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EPA Announces 2012 National Enforcement Initiatives and Regional Priorities

12.01.2011

Each year, EPA identifies National Enforcement Initiatives (NEIs), environmental issues on which EPA will focus for compliance and enforcement activities.  The NEIs are based upon significant environmental risks and noncompliance patterns.  To complement the NEIs, Region 4 has developed regional priorities intended to address environmental issues in the Southeast.  The NEIs and Region 4 priorities are listed below.

EPA National Enforcement Initiatives

Keeping Raw Sewage and Contaminated Stormwater Out of our Nation's Waters

EPA stated that it will continue its enforcement focus on reducing discharges of raw sewage and contaminated storm water into rivers, streams, and lakes.  The Clean Water Act requires municipalities to treat sewage before it is discharged and to control contaminated storm water discharges.  EPA’s enforcement efforts in recent years have resulted in agreements with many cities, but the problem remains in many other cities.  This NEI will focus on reducing discharges from combined sewer overflows (CSOs), sanitary sewer overflows (SSOs), and municipal separate storm sewer systems (MS4s).

Preventing Animal Waste from Contaminating Surface and Ground Waters

Concentrated Animal Feeding Operations (CAFOs) are agricultural operations where animals live in a confined environment.  CAFOs can contain large numbers of animals and production operations on a small land area.  The animals generate a large amount of manure, which typically is held in lagoons or spread on nearby fields.  EPA is concerned about impacts to nearby surface waters or ground water.  The Clean Water Act and EPA regulations require CAFOs, which discharge waste produced by animals on the farm into surface waters to have permits which impose control requirements.  EPA intends to strengthen its enforcement focus on existing large and medium CAFOs identified as discharging without a permit.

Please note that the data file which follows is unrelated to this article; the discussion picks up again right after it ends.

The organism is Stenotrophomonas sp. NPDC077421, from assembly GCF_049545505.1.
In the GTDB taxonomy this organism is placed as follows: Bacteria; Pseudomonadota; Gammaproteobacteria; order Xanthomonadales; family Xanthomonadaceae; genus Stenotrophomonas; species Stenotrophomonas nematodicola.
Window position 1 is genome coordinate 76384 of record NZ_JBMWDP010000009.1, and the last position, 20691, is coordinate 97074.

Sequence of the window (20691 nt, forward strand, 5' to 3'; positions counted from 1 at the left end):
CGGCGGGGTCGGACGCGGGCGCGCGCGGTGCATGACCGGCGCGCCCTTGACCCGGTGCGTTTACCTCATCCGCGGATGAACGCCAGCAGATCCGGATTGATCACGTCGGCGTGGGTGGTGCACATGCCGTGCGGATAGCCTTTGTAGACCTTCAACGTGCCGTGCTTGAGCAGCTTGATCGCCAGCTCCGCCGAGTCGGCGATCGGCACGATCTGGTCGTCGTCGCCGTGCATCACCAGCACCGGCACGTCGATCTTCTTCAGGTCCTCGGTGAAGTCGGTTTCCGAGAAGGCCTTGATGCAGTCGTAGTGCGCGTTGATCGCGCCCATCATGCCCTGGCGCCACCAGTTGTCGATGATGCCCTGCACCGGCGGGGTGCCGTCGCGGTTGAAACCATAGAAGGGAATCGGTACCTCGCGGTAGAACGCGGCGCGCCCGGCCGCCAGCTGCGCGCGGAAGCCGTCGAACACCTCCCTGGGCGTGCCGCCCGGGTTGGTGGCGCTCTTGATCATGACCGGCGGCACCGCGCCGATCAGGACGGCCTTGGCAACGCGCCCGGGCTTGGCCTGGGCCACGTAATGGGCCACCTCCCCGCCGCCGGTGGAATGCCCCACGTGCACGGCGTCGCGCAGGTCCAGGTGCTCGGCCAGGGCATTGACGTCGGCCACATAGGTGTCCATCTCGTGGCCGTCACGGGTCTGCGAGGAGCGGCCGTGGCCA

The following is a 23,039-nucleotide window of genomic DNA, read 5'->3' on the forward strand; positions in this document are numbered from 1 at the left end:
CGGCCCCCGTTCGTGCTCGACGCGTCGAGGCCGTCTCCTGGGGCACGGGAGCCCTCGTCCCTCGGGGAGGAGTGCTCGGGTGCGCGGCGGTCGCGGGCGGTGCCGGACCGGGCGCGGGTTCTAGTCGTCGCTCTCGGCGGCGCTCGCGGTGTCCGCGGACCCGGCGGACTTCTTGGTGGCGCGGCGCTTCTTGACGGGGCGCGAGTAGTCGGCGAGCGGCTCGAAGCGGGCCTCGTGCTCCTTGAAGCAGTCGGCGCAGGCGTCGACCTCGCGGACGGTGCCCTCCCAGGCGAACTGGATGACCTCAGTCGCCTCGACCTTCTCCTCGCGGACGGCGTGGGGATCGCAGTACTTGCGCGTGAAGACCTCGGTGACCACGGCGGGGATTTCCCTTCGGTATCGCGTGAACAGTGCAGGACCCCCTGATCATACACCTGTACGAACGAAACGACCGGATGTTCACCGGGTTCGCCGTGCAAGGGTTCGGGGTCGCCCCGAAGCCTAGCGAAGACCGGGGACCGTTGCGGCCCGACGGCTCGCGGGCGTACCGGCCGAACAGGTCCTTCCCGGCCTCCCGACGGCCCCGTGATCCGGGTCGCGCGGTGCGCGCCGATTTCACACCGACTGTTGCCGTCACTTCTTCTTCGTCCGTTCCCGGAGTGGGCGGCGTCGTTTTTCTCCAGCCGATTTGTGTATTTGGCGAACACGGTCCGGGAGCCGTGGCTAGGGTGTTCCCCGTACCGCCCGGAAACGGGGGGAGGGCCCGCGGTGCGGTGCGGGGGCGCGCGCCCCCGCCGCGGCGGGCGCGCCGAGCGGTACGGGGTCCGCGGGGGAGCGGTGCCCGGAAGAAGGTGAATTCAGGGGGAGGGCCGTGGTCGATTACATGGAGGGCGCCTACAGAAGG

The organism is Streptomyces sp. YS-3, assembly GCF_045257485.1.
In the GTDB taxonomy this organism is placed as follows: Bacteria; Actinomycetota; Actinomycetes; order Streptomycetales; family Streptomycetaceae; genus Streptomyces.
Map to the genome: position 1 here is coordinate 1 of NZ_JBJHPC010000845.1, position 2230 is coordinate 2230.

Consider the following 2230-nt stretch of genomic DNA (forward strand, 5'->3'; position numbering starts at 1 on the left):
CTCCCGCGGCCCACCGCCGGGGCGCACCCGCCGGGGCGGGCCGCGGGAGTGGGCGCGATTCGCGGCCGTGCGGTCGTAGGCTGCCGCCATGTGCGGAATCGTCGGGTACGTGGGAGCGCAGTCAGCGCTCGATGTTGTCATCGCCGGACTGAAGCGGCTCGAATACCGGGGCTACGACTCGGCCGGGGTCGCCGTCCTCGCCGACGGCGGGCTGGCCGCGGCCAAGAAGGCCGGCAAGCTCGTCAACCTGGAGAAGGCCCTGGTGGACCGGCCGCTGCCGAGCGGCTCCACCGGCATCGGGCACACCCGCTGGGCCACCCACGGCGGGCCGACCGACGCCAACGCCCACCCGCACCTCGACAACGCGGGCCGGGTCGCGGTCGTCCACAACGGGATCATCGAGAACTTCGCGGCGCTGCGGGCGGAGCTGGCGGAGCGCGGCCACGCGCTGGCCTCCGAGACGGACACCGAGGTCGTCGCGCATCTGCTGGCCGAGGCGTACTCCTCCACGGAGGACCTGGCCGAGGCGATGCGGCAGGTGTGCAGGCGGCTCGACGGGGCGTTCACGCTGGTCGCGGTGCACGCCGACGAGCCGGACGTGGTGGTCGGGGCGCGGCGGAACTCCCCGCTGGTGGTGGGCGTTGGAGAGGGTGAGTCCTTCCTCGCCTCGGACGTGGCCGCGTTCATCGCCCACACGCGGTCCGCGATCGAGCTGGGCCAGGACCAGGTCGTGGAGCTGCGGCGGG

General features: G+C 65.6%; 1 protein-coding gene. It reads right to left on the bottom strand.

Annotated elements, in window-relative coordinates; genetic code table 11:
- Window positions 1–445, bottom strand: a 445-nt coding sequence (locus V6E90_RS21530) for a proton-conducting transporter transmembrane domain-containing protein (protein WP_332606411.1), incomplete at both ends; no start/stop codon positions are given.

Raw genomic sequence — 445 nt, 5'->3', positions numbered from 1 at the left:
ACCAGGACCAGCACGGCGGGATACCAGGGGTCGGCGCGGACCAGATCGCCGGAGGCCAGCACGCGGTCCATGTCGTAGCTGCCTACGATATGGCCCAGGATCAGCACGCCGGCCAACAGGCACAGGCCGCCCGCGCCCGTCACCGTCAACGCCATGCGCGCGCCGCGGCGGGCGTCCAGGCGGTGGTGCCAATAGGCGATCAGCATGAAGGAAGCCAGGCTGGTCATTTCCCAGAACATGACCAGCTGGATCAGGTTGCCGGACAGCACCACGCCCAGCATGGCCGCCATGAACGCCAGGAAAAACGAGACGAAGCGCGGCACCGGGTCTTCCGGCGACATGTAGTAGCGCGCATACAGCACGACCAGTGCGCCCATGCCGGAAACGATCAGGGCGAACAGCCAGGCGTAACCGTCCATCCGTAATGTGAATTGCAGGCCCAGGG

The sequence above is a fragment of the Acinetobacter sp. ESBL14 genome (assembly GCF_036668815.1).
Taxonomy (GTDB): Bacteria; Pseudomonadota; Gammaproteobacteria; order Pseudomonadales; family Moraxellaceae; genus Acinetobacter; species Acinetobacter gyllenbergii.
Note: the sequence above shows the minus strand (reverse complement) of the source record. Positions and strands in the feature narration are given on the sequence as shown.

Cutting Toxic Air Pollution that Affects Communities’ Health

In 1990, Congress identified 187 hazardous air pollutants that present significant threats to human health.  These pollutants are known or suspected to cause cancer and other serious health effects.  The Clean Air Act and EPA regulations impose strict emission control requirements (known as “Maximum Available Control Technology” or “MACT”) for these pollutants.  EPA will use an NEI approach to focus on excess emissions caused by facilities’ failure to comply with EPA’s leak detection and repair requirements and restrictions on flaring, and to address excess emissions during start-up, shutdown, and malfunction events.

Reducing Widespread Air Pollution from the Largest Sources

The New Source Review and Prevention of Significant Deterioration requirements of the Clean Air Act require certain large industrial facilities to install state-of-the-art air pollution controls when they build new facilities or make “significant modifications” to existing facilities.  EPA previously brought enforcement actions against large refineries, coal-fired power plants, cement manufacturing facilities, sulfuric and nitric acid manufacturing facilities and glass manufacturing facilities.  EPA will continue this work for 2011-2013.

Assuring Energy Extraction Sector Compliance with Environmental Laws

As the nation expands its search for new forms and sources of energy, there is a need to ensure that “clean energy” sources are developed that protect air, water, and land.  Some energy extraction activities, such as new techniques for oil and gas extraction and coal mining, pose a risk of pollution of air, surface waters and ground waters if not properly controlled.  To address these emerging problems, EPA has developed an initiative to ensure that energy extraction activities are complying with federal requirements to prevent pollution.

Region 4 Priorities

Multimedia Geographic Initiative